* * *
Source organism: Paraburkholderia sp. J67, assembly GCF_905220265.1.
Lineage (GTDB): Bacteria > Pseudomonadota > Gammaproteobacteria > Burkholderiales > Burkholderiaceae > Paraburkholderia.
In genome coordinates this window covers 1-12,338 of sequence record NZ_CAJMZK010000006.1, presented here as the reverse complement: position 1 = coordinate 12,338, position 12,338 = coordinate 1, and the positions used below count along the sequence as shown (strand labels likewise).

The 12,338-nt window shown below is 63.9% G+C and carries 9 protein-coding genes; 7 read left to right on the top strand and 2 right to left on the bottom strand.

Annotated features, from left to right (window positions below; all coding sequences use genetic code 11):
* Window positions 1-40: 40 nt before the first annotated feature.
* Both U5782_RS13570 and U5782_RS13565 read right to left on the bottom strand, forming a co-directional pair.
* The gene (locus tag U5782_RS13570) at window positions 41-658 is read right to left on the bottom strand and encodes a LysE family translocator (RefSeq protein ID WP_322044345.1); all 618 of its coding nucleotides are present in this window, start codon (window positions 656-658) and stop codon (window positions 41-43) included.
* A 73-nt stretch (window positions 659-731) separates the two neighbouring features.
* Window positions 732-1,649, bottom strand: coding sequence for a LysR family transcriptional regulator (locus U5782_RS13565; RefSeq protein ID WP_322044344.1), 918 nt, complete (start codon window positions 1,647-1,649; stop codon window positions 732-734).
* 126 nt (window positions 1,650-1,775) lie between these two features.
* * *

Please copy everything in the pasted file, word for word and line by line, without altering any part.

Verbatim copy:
Source organism: Paraburkholderia sp. J67, assembly GCF_905220265.1.
Lineage (GTDB): Bacteria > Pseudomonadota > Gammaproteobacteria > Burkholderiales > Burkholderiaceae > Paraburkholderia.
In genome coordinates this window covers 1-12,338 of sequence record NZ_CAJMZK010000006.1, presented here as the reverse complement: position 1 = coordinate 12,338, position 12,338 = coordinate 1, and the positions used below count along the sequence as shown (strand labels likewise).

The 12,338-nt window shown below is 63.9% G+C and carries 9 protein-coding genes; 7 read left to right on the top strand and 2 right to left on the bottom strand.

Annotated features, from left to right (window positions below; all coding sequences use genetic code 11):
* Window positions 1-40: 40 nt before the first annotated feature.
* Both U5782_RS13570 and U5782_RS13565 read right to left on the bottom strand, forming a co-directional pair.
* The gene (locus tag U5782_RS13570) at window positions 41-658 is read right to left on the bottom strand and encodes a LysE family translocator (RefSeq protein ID WP_322044345.1); all 618 of its coding nucleotides are present in this window, start codon (window positions 656-658) and stop codon (window positions 41-43) included.
* A 73-nt stretch (window positions 659-731) separates the two neighbouring features.
* Window positions 732-1,649, bottom strand: coding sequence for a LysR family transcriptional regulator (locus U5782_RS13565; RefSeq protein ID WP_322044344.1), 918 nt, complete (start codon window positions 1,647-1,649; stop codon window positions 732-734).
* 126 nt (window positions 1,650-1,775) lie between these two features.